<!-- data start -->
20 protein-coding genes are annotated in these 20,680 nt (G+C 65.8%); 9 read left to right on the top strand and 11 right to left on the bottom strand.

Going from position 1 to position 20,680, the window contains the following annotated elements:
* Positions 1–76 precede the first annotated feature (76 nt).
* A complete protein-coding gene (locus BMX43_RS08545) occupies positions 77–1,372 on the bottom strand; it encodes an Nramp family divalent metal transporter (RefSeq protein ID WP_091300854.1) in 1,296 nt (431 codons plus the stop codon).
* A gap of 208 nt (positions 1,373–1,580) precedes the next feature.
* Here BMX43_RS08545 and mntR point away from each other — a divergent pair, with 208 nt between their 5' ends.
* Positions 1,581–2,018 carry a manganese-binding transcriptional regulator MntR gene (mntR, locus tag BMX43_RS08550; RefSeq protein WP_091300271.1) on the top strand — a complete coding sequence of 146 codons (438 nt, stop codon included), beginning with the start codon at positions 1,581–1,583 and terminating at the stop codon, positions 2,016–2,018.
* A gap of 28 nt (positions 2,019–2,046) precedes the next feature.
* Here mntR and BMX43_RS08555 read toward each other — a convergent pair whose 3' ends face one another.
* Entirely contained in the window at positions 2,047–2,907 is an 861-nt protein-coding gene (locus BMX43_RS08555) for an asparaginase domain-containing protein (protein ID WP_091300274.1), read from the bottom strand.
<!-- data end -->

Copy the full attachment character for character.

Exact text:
20 protein-coding genes are annotated in these 20,680 nt (G+C 65.8%); 9 read left to right on the top strand and 11 right to left on the bottom strand.

Going from position 1 to position 20,680, the window contains the following annotated elements:
* Positions 1–76 precede the first annotated feature (76 nt).
* A complete protein-coding gene (locus BMX43_RS08545) occupies positions 77–1,372 on the bottom strand; it encodes an Nramp family divalent metal transporter (RefSeq protein ID WP_091300854.1) in 1,296 nt (431 codons plus the stop codon).
* A gap of 208 nt (positions 1,373–1,580) precedes the next feature.
* Here BMX43_RS08545 and mntR point away from each other — a divergent pair, with 208 nt between their 5' ends.
* Positions 1,581–2,018 carry a manganese-binding transcriptional regulator MntR gene (mntR, locus tag BMX43_RS08550; RefSeq protein WP_091300271.1) on the top strand — a complete coding sequence of 146 codons (438 nt, stop codon included), beginning with the start codon at positions 1,581–1,583 and terminating at the stop codon, positions 2,016–2,018.
* A gap of 28 nt (positions 2,019–2,046) precedes the next feature.
* Here mntR and BMX43_RS08555 read toward each other — a convergent pair whose 3' ends face one another.
* Entirely contained in the window at positions 2,047–2,907 is an 861-nt protein-coding gene (locus BMX43_RS08555) for an asparaginase domain-containing protein (protein ID WP_091300274.1), read from the bottom strand.